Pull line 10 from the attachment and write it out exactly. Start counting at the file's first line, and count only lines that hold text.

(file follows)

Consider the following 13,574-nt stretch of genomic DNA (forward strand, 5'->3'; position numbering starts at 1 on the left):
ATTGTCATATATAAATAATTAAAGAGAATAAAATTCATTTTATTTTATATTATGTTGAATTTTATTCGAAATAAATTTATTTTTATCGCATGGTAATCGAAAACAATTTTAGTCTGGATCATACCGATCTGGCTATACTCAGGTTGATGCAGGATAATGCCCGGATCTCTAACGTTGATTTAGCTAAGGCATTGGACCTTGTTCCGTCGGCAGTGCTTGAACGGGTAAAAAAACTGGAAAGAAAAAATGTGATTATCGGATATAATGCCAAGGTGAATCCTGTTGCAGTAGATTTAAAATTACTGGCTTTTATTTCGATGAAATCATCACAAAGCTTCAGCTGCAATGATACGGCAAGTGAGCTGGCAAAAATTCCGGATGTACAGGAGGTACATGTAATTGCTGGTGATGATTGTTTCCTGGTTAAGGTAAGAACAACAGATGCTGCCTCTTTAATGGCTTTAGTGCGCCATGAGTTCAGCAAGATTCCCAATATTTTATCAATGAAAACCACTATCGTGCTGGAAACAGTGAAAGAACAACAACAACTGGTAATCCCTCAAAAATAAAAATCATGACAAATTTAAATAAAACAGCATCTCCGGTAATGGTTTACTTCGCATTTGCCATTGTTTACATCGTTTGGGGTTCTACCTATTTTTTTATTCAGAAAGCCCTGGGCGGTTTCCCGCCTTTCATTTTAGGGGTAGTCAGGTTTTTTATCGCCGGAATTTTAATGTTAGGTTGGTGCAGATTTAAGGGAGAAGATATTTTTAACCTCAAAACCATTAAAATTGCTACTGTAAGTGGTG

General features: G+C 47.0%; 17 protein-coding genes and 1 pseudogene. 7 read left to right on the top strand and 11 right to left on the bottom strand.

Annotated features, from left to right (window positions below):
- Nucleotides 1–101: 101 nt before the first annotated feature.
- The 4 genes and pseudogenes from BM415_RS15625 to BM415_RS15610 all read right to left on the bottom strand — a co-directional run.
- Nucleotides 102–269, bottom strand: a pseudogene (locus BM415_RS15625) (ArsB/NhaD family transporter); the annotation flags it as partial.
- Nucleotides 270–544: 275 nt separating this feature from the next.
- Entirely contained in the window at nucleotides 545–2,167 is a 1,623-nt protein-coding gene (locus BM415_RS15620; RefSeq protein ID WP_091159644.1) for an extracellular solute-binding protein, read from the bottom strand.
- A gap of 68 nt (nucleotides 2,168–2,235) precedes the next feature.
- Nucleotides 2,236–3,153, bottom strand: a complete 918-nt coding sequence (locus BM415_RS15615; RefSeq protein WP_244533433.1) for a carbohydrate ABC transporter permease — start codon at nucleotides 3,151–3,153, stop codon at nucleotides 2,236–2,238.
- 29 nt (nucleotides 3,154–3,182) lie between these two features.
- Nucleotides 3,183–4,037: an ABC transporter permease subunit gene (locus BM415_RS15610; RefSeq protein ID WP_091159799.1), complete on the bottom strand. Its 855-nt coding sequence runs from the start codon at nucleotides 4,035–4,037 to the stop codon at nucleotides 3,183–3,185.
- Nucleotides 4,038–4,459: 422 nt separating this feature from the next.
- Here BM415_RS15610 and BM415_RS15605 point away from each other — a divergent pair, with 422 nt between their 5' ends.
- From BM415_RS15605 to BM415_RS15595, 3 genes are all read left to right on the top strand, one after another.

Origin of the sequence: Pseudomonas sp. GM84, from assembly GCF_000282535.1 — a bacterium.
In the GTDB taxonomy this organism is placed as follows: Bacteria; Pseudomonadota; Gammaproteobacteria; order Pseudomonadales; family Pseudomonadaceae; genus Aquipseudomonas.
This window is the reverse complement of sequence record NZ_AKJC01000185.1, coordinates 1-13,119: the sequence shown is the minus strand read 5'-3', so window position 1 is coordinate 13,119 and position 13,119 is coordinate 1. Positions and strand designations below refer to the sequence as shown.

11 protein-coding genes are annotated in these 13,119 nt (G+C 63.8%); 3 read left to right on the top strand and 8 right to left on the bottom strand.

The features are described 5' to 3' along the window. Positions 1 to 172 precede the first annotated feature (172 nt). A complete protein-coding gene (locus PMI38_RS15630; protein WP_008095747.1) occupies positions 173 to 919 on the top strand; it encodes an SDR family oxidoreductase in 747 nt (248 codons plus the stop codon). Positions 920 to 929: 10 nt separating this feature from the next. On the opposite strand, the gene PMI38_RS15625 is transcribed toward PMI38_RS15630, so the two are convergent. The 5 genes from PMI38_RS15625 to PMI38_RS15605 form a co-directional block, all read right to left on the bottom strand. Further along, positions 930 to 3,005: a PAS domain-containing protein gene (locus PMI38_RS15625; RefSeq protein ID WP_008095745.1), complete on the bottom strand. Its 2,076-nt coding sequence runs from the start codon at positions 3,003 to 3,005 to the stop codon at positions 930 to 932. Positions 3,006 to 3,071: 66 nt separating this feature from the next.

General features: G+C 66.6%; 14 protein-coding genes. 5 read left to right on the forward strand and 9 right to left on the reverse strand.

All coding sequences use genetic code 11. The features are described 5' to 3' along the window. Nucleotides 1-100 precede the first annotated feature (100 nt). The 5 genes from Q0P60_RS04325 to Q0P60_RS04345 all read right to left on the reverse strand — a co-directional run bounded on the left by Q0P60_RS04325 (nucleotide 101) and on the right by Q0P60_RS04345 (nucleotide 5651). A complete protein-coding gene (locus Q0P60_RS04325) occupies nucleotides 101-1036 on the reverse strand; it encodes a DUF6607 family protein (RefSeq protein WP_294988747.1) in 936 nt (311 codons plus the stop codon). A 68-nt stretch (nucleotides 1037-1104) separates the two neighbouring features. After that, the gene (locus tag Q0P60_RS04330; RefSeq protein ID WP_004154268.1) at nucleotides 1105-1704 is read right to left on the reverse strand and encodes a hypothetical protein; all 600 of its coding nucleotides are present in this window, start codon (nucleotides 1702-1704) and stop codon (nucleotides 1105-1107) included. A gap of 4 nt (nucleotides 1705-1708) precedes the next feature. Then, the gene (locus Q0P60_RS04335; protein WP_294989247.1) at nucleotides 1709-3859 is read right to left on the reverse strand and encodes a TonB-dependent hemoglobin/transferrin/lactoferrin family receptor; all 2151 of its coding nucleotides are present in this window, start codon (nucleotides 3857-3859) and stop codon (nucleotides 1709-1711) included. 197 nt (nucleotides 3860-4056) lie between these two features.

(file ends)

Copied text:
- A gap of 68 nt (nucleotides 2,168–2,235) precedes the next feature.